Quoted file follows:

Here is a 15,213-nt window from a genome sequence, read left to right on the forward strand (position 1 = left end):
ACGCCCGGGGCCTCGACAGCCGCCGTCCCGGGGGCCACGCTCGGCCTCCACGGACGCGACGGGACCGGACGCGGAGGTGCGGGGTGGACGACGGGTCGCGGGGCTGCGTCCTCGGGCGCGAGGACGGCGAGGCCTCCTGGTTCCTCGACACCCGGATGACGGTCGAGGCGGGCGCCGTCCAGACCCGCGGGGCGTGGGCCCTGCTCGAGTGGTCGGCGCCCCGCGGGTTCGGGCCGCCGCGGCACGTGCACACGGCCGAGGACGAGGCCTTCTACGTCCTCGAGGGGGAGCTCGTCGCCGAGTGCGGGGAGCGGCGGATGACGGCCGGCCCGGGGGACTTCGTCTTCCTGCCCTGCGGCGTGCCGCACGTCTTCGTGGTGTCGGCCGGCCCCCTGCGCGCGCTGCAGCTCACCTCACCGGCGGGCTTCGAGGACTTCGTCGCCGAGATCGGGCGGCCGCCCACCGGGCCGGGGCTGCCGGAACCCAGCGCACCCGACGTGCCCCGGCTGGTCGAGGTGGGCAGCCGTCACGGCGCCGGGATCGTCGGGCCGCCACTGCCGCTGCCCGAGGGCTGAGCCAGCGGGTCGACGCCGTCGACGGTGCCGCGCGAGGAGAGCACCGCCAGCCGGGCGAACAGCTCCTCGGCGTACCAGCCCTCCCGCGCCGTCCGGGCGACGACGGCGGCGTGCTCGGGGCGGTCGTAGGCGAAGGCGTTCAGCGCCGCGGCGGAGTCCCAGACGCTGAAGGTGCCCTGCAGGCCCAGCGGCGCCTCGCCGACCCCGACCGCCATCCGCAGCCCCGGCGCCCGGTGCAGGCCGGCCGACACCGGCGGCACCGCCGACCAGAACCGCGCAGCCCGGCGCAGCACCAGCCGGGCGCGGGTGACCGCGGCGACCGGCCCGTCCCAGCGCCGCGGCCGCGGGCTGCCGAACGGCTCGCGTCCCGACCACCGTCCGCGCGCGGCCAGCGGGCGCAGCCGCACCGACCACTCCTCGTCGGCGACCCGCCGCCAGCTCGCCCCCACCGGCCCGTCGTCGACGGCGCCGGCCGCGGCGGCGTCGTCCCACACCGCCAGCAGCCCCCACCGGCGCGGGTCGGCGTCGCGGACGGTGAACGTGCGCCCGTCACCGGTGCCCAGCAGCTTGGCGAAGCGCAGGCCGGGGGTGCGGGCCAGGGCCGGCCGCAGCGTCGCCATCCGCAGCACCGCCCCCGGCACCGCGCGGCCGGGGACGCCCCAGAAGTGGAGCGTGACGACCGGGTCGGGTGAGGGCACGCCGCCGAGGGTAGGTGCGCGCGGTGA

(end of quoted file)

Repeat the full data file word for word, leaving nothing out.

Here is a 15,213-nt window from a genome sequence, read left to right on the forward strand (position 1 = left end):
ACGCCCGGGGCCTCGACAGCCGCCGTCCCGGGGGCCACGCTCGGCCTCCACGGACGCGACGGGACCGGACGCGGAGGTGCGGGGTGGACGACGGGTCGCGGGGCTGCGTCCTCGGGCGCGAGGACGGCGAGGCCTCCTGGTTCCTCGACACCCGGATGACGGTCGAGGCGGGCGCCGTCCAGACCCGCGGGGCGTGGGCCCTGCTCGAGTGGTCGGCGCCCCGCGGGTTCGGGCCGCCGCGGCACGTGCACACGGCCGAGGACGAGGCCTTCTACGTCCTCGAGGGGGAGCTCGTCGCCGAGTGCGGGGAGCGGCGGATGACGGCCGGCCCGGGGGACTTCGTCTTCCTGCCCTGCGGCGTGCCGCACGTCTTCGTGGTGTCGGCCGGCCCCCTGCGCGCGCTGCAGCTCACCTCACCGGCGGGCTTCGAGGACTTCGTCGCCGAGATCGGGCGGCCGCCCACCGGGCCGGGGCTGCCGGAACCCAGCGCACCCGACGTGCCCCGGCTGGTCGAGGTGGGCAGCCGTCACGGCGCCGGGATCGTCGGGCCGCCACTGCCGCTGCCCGAGGGCTGAGCCAGCGGGTCGACGCCGTCGACGGTGCCGCGCGAGGAGAGCACCGCCAGCCGGGCGAACAGCTCCTCGGCGTACCAGCCCTCCCGCGCCGTCCGGGCGACGACGGCGGCGTGCTCGGGGCGGTCGTAGGCGAAGGCGTTCAGCGCCGCGGCGGAGTCCCAGACGCTGAAGGTGCCCTGCAGGCCCAGCGGCGCCTCGCCGACCCCGACCGCCATCCGCAGCCCCGGCGCCCGGTGCAGGCCGGCCGACACCGGCGGCACCGCCGACCAGAACCGCGCAGCCCGGCGCAGCACCAGCCGGGCGCGGGTGACCGCGGCGACCGGCCCGTCCCAGCGCCGCGGCCGCGGGCTGCCGAACGGCTCGCGTCCCGACCACCGTCCGCGCGCGGCCAGCGGGCGCAGCCGCACCGACCACTCCTCGTCGGCGACCCGCCGCCAGCTCGCCCCCACCGGCCCGTCGTCGACGGCGCCGGCCGCGGCGGCGTCGTCCCACACCGCCAGCAGCCCCCACCGGCGCGGGTCGGCGTCGCGGACGGTGAACGTGCGCCCGTCACCGGTGCCCAGCAGCTTGGCGAAGCGCAGGCCGGGGGTGCGGGCCAGGGCCGGCCGCAGCGTCGCCATCCGCAGCACCGCCCCCGGCACCGCGCGGCCGGGGACGCCCCAGAAGTGGAGCGTGACGACCGGGTCGGGTGAGGGCACGCCGCCGAGGGTAGGTGCGCGCGGTGA